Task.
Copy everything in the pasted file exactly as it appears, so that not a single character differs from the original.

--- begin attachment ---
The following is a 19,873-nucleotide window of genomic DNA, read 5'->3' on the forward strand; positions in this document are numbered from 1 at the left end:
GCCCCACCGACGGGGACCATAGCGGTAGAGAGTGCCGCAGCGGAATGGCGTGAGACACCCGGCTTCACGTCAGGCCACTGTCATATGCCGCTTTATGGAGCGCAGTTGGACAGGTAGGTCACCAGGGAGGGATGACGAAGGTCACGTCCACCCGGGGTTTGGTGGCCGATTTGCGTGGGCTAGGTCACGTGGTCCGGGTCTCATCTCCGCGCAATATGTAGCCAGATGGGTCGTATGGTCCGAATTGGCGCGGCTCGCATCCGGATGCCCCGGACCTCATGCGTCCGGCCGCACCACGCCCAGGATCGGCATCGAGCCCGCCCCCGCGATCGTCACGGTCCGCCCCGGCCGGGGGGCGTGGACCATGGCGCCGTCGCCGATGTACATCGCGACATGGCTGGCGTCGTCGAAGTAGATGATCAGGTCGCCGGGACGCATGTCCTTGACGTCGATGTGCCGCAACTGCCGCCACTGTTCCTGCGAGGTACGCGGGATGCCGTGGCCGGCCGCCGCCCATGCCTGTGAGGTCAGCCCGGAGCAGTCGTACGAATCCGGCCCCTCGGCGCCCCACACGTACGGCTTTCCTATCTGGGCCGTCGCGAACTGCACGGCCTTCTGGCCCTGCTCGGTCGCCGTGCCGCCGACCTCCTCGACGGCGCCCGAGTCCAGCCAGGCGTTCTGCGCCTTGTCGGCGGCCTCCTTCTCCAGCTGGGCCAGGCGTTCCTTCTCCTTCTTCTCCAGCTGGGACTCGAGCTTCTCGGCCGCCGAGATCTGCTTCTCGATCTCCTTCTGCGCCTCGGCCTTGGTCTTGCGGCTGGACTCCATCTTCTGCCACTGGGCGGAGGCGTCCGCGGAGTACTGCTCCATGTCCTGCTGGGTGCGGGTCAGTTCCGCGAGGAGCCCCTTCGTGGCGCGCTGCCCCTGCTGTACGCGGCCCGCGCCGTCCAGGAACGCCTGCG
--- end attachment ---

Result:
The following is a 19,873-nucleotide window of genomic DNA, read 5'->3' on the forward strand; positions in this document are numbered from 1 at the left end:
GCCCCACCGACGGGGACCATAGCGGTAGAGAGTGCCGCAGCGGAATGGCGTGAGACACCCGGCTTCACGTCAGGCCACTGTCATATGCCGCTTTATGGAGCGCAGTTGGACAGGTAGGTCACCAGGGAGGGATGACGAAGGTCACGTCCACCCGGGGTTTGGTGGCCGATTTGCGTGGGCTAGGTCACGTGGTCCGGGTCTCATCTCCGCGCAATATGTAGCCAGATGGGTCGTATGGTCCGAATTGGCGCGGCTCGCATCCGGATGCCCCGGACCTCATGCGTCCGGCCGCACCACGCCCAGGATCGGCATCGAGCCCGCCCCCGCGATCGTCACGGTCCGCCCCGGCCGGGGGGCGTGGACCATGGCGCCGTCGCCGATGTACATCGCGACATGGCTGGCGTCGTCGAAGTAGATGATCAGGTCGCCGGGACGCATGTCCTTGACGTCGATGTGCCGCAACTGCCGCCACTGTTCCTGCGAGGTACGCGGGATGCCGTGGCCGGCCGCCGCCCATGCCTGTGAGGTCAGCCCGGAGCAGTCGTACGAATCCGGCCCCTCGGCGCCCCACACGTACGGCTTTCCTATCTGGGCCGTCGCGAACTGCACGGCCTTCTGGCCCTGCTCGGTCGCCGTGCCGCCGACCTCCTCGACGGCGCCCGAGTCCAGCCAGGCGTTCTGCGCCTTGTCGGCGGCCTCCTTCTCCAGCTGGGCCAGGCGTTCCTTCTCCTTCTTCTCCAGCTGGGACTCGAGCTTCTCGGCCGCCGAGATCTGCTTCTCGATCTCCTTCTGCGCCTCGGCCTTGGTCTTGCGGCTGGACTCCATCTTCTGCCACTGGGCGGAGGCGTCCGCGGAGTACTGCTCCATGTCCTGCTGGGTGCGGGTCAGTTCCGCGAGGAGCCCCTTCGTGGCGCGCTGCCCCTGCTGTACGCGGCCCGCGCCGTCCAGGAACGCCTGCG